France preferred the continuity of the centrist Emmanuel Macron in the Elysée Palace to the rupture represented by the far-right candidate Marine Le Pen, whose victory would have been a real political earthquake in the republic and in Europe. The French said yes to Macron’s Europeanism and progressivism and rejected Le Pen’s Euroscepticism and ultra-nationalism.
The 44-year-old president was re-elected for five more years with 58.3% of the vote, compared to 41.7% for his opponent, according to the first estimates by the Ipsos polling institute published by the France 2 television network. According to the experts, abstention would be at 27%, which would be a record, if that data is confirmed. In 2017, the rate was 25.4%.
Macron’s victory, which all the polls had predicted for months, has, however, been less comfortable than in 2017. Five years ago, the candidate for La República en Marcha defeated Le Pen with 66.10% of the ballots compared to 33.9% of the candidate for National Regrouping, formerly called the National Front. And he became at the age of 39 the youngest president of France.
Of the twelve candidates who started the race for the Elysée Palace, only the centrist leader and the leader of the extreme right managed to qualify for the second round as they received the most votes. The rest of the candidates were eliminated in the first round. Macron voted with his wife, Brigitte Macron, in the spa town of Le Touquet, while Le Pen voted in Hénin-Beaumont. Both towns are located in the north of France, 120 kilometers apart.
The representative of La República en Marcha wins the elections, but the extreme right advances in France. In the 2002 presidential election, Jean-Marie Le Pen, founder of the far-right National Front party and father of Marine Le Pen, obtained only 17.79% of the vote, compared to 82.21% for Jacques Chirac. His daughter, who this Sunday was appearing for the third time in a presidential election, has obtained 41.8%, a historic result for the French extreme right.
A not so solid ‘front’
Chirac swept the 2002 elections thanks to the so-called “republican front.” All the parties linked to this ideology gave the slogan to vote for him to prevent the extreme right from coming to power in France. This Republican front is no longer as solid as it was 20 years ago. For example, the leftist leader Jean-Luc Mélenchon, the third most voted candidate in the first round, did not explicitly ask for Macron’s support in the second round. Although he asked his supporters not to give “a single vote for Mrs. Le Pen”, he left the door open for them to abstain or vote blank or null.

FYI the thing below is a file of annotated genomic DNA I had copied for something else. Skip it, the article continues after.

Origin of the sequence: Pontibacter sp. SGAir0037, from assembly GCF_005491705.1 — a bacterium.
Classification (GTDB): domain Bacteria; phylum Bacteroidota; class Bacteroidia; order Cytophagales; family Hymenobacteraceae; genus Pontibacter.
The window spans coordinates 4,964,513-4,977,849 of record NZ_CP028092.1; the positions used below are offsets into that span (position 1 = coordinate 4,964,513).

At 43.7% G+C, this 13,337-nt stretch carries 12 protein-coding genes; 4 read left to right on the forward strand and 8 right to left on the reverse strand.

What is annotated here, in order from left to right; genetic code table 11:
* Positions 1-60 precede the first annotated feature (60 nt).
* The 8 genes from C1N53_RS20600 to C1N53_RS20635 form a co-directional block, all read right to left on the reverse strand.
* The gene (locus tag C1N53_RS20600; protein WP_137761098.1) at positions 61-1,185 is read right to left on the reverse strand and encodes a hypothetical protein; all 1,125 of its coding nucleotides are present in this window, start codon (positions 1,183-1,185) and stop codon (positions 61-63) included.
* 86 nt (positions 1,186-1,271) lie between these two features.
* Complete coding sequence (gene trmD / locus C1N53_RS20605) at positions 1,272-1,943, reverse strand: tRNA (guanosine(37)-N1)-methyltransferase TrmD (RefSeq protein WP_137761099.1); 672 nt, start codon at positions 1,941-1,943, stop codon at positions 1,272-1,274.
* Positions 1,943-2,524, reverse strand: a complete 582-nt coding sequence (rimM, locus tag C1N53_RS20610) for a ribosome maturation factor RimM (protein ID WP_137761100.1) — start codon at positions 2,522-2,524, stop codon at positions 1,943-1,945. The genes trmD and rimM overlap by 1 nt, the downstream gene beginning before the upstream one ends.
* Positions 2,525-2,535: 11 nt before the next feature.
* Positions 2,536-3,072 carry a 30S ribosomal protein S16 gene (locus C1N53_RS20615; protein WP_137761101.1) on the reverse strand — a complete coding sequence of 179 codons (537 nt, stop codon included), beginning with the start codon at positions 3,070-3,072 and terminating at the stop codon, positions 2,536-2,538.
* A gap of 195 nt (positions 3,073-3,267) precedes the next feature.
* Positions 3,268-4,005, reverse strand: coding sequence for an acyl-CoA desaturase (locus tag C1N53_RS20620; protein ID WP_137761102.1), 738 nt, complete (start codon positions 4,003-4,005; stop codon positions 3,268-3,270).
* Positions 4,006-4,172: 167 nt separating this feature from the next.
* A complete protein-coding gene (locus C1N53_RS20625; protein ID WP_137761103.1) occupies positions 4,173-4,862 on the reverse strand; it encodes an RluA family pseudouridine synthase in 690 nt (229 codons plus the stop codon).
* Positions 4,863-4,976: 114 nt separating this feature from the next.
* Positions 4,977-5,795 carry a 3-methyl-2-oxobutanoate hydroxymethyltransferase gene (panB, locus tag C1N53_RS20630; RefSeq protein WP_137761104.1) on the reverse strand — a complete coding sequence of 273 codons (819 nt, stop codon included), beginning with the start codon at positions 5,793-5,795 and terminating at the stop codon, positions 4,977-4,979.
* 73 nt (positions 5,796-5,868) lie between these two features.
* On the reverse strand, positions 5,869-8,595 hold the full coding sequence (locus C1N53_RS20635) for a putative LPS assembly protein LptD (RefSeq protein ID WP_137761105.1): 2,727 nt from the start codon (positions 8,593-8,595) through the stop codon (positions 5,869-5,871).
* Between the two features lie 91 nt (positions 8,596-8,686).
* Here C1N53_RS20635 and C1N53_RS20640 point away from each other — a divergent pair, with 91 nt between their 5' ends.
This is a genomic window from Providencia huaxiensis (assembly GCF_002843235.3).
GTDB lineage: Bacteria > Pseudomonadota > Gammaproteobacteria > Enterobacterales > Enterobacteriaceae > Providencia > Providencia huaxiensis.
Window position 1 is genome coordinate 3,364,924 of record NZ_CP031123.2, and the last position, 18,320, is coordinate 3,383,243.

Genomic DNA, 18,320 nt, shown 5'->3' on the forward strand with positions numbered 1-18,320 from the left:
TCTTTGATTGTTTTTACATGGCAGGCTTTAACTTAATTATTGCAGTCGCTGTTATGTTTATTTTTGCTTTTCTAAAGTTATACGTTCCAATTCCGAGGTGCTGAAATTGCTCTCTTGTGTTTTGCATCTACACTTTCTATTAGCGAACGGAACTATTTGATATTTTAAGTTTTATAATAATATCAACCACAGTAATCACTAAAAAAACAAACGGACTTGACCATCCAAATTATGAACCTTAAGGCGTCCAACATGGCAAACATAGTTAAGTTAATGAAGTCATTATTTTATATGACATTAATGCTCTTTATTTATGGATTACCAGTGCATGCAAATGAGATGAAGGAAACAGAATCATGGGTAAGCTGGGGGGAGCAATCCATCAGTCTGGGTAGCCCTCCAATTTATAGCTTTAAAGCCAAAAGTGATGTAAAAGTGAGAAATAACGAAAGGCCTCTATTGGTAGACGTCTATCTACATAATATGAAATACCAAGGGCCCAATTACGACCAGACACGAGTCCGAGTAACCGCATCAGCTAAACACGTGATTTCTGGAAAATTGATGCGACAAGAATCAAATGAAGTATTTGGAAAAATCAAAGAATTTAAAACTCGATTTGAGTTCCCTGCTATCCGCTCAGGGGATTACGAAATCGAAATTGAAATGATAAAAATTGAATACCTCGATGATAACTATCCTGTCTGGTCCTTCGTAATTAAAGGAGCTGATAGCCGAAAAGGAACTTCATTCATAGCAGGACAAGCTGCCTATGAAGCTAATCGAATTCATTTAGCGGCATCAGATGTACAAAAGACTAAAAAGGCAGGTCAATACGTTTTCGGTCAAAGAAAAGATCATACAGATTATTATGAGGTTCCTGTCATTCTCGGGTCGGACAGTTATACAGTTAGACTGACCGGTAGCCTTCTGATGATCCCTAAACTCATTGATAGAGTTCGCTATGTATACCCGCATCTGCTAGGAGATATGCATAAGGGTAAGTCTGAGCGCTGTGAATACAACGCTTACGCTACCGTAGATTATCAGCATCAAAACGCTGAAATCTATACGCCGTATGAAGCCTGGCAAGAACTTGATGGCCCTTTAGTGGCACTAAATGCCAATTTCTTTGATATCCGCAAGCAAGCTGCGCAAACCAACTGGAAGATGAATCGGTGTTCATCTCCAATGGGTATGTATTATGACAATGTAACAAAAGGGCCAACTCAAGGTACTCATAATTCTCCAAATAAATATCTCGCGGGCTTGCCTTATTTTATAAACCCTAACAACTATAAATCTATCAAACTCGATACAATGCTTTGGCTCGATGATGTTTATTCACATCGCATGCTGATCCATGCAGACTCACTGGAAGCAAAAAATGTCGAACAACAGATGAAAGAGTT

The revalidation of the president puts an end to a strange electoral campaign, overshadowed by the Ukrainian war. Macron, busy mediating between Moscow and kyiv and the French presidency of the European Union, officially announced his candidacy in March. He wanted to be “president until the last quarter of an hour.” He refused to debate his opponents before the first round. But he did it with Le Pen last Wednesday and won the presidential debate.
Macron (58.3%) “I am aware that this vote binds me for the coming years”
Le Pen (41.7%) «I am committed to being a strong counter-power; the real opposition to the liberal president»
Abstention (27%) The abstention rate is at historical levels and will range between 27.8% and 29.8%
These elections have made it clear that Marine Le Pen’s party is no longer as scary as when her father led the National Front. Marine Le Pen is not Jean-Marie Le Pen. And National Regrouping is not the National Front. In order not to scare the electorate less ultra and attract voters, the candidate emphasized in the electoral campaign the loss of purchasing power and the problems of many of her compatriots to make ends meet, one of the biggest concerns of the French .
The ultra Éric Zemmour, who at the beginning of his campaign seemed to threaten his leadership on the extreme right, in the end served as a “lightning rod” for criticism and helped to whiten his image. Beside him, Le Pen seemed more moderate, although if one carefully read the Regrouping National program it is clear that it is still a party of the extreme right.
There is extreme nationalism, a strong hand with immigration, his desire to establish a national preference for jobs and state aid, the promise to ban the Islamic veil on the street, the link he made between immigration and crime and the confusion between Islam and Islamism. The strategy of “demonization” of the party that he undertook when he took over the reins has worked, however, up to a certain point. Le Pen is voted for by more French than five years ago, but he still hasn’t won a presidential election. The leader of the extreme right has not managed to break the glass ceiling. Otherwise, she would have made history by becoming the first female president of France and the first of ultra ideology.
The participation rate in the elections was 63.23% by mid-afternoon this Sunday, two points less than in the 2017 elections, according to data from the French Ministry of the Interior. On the 10th, when the first round was held, turnout at the polls at the same time reached 65%. In short, it can be said that abstention has broken historical records after three decades of inexorable decline. As a reference, in the 2017 presidential elections the participation rate was 65.3%. And in 2012, 71.96%.
The same rivals on the ballot as five years ago, the absence of a real electoral campaign, the feeling that everything is already decided in advance and the fact that the second round of the presidential elections coincided with the school holidays meant that finally less French will go to the polls.